'School of Rock' duo learn music can unify people
Pair find themselves drawn to 'devil's' music
Jack Black poses as a substitute teacher in "School of Rock" but can't hide his love for music. (October 2, 2003)
In fact, Black and White's musical roots are about as opposite as their surnames suggest.
The former, a dough-faced star known for his Farley-esque exuberance, impish persona and biting wit, spent his formative years sporting Sabbath T-shirts and kneeling to the dark lords of heavy metal.
The latter, a talented, mild-mannered screenwriter, grew up the milquetoast son of a Christian minister and trudged his way through a strict preparatory education on a steady -- albeit forced -- musical diet of white gospel and the Jesus Christ Superstar soundtrack.
If they hadn't lived next door to each other for years, the unlikely duo might not have crossed paths.
But as the rock gods would have it, in the late '90s, the struggling twentysomethings wound up as neighbors.
The pair quickly discovered that they were both drawn to the so-called devil's music -- Black because he was hungry for the rock idolatry that's reserved for crushing ax slingers, and White because he enjoyed being close to the pagan mayhem.
"I was like, 'I wanna rock! I wanna act; I wanna be in the arts,' " said Black, who, when he met White, was still searching for breakthrough roles and playing in the folk-metal/comedy duo Tenacious D.
White, on the other hand, had less riotous ways of displaying his proclivity for all things rock.
"I'm a closet rebel, just like I was in high school," he said.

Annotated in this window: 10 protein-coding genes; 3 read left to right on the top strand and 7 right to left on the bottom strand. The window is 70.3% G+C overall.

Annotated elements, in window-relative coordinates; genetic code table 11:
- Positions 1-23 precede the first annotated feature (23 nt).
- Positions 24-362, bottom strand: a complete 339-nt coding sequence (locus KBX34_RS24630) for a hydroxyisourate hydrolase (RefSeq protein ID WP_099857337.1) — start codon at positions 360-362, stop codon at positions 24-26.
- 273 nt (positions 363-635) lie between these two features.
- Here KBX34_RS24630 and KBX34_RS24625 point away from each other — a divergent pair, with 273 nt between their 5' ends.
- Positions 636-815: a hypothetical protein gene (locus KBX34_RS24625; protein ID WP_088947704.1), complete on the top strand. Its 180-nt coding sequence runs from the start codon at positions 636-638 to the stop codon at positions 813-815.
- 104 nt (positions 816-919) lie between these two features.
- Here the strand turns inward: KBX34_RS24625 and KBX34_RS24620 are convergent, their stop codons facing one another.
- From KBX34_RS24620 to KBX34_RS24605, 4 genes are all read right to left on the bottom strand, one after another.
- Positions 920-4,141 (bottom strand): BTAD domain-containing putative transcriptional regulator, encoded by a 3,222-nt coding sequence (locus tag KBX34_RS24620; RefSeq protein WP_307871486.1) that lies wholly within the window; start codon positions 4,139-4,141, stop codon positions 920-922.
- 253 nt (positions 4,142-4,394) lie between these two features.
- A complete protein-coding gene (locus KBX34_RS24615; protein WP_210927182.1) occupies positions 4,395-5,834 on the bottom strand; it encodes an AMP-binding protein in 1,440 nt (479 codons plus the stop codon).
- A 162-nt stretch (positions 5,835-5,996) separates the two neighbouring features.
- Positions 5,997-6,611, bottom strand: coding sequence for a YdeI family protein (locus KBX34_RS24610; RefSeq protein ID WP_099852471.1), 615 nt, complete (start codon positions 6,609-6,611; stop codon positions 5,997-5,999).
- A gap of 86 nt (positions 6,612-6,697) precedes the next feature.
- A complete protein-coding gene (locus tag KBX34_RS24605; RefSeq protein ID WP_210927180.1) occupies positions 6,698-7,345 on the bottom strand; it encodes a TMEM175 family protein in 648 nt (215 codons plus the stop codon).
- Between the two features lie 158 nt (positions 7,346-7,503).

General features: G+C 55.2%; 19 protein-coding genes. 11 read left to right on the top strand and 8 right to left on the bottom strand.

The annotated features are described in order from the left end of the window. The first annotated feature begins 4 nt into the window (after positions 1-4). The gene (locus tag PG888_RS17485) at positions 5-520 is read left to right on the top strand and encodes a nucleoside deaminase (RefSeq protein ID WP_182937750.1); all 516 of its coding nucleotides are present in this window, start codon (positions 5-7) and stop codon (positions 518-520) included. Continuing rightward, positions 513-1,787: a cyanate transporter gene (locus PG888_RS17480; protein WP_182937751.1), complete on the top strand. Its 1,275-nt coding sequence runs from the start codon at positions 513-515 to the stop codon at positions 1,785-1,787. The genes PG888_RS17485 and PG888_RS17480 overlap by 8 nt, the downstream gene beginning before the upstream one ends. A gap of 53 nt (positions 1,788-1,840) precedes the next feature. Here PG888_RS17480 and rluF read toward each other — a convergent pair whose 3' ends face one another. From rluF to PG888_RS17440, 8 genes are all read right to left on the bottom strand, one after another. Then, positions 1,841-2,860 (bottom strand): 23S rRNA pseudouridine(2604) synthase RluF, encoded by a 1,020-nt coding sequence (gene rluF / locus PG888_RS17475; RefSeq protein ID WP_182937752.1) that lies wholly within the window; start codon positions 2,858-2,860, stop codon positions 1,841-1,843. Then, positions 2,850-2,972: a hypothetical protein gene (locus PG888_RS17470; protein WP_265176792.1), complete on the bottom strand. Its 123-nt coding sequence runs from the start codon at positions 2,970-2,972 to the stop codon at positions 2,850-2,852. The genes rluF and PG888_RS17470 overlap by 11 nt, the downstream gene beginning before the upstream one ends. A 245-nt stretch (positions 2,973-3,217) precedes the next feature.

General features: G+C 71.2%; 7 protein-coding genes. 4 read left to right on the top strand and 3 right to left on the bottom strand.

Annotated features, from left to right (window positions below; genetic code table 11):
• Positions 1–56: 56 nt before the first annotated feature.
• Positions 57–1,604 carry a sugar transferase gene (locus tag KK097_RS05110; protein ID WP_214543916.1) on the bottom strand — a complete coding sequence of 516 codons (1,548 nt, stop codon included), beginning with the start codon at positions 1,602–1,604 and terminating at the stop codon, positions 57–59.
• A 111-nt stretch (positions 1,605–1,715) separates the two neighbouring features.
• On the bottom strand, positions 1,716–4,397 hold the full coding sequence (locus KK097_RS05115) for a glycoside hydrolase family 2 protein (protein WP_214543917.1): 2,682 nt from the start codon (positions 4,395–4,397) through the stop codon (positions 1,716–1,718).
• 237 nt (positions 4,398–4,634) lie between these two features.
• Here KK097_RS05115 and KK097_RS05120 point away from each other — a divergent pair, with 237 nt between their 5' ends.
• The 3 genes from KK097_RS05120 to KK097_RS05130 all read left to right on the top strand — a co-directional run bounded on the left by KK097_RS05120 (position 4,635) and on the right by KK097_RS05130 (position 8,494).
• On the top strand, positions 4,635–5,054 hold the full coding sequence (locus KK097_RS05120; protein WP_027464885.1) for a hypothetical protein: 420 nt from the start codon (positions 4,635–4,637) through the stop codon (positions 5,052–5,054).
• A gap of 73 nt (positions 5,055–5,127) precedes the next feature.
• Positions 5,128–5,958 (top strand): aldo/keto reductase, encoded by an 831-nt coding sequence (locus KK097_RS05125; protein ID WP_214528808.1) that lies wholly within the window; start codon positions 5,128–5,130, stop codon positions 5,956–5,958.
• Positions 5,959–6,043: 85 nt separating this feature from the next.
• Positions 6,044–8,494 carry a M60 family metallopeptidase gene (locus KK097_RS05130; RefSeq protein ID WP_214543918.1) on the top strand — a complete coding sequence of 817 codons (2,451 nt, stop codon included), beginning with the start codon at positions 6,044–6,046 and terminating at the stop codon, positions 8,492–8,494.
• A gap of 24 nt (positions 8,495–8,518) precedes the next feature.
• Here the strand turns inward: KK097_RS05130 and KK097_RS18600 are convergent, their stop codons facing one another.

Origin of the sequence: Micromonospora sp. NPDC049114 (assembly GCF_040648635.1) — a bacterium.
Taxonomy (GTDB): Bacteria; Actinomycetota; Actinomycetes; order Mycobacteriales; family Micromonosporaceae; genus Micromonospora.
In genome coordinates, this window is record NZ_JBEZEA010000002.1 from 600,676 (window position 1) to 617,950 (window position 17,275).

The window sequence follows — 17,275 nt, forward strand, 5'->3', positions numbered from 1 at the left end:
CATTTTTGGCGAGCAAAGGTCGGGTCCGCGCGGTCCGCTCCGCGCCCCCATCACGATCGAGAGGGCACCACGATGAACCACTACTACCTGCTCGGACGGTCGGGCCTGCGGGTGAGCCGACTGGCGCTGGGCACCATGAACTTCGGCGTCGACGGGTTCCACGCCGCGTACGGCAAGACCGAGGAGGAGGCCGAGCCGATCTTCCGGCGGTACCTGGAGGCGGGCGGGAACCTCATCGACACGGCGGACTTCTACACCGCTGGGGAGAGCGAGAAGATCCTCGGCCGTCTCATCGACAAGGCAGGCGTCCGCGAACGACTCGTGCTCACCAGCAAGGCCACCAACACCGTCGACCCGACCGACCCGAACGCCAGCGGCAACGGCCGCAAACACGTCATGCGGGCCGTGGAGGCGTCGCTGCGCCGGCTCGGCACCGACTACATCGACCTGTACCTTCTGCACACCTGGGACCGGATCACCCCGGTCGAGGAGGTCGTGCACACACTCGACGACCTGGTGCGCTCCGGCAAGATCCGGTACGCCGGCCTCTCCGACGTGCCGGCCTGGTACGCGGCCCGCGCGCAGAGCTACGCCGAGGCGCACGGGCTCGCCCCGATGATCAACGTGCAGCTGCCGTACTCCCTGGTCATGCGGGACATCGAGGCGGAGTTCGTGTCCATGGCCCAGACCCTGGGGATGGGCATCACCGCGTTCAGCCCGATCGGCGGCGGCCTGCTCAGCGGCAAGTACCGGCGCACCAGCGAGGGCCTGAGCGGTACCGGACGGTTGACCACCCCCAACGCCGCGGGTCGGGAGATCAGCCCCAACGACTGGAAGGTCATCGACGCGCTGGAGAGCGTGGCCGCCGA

The self-described "dork-on-a-fork" couldn't pull off a clutch guitar solo if he tried. But the "born scribbler" knew how to write about a guy who could.
In the new film School of Rock, the friends of circumstance pool their talents on and off screen to create a funny yet poignant story of the unifying power of rock 'n' roll.
White's tale of a loser turned hero opens tomorrow with Black starring as down-on-his-luck Dewey Finn, a hard-rockin' wannabe musician with a bad case of arrested development. In need of rent money, a desperate Finn poses as his substitute teacher roommate, Ned Schneebly (played by White), and is given a job as fill-in instructor for a class of fifth-grade prep-schoolers.
After throwing out the traditional curriculum, the impostor abuses his teacher status and uses the homeroom time to shake off hangovers while the kids run loose. But when Finn overhears his charges' orchestra rehearsal one day, he's electrified by their musical promise and begins to teach them a class he calls "rock band."
The strait-laced kids get a weeks-long lesson in rock, including a chalkboard diagrammed guide through the history of the genre and practical instruction in classic rocker moves (think windmills a la Pete Townshend and Tommy Lee stick twirls).
And in the process, Finn discovers both his knack for teaching and a circuitous route to a coveted spot in the local battle of the bands.
The story, White says, was written with his longtime friend in mind.
"I sort of feel bonded to him. [The script] was a valentine to my respect for him," he said.
So much, in fact, that the 33-year-old writer said the film could be made only if Black would assume the lead character.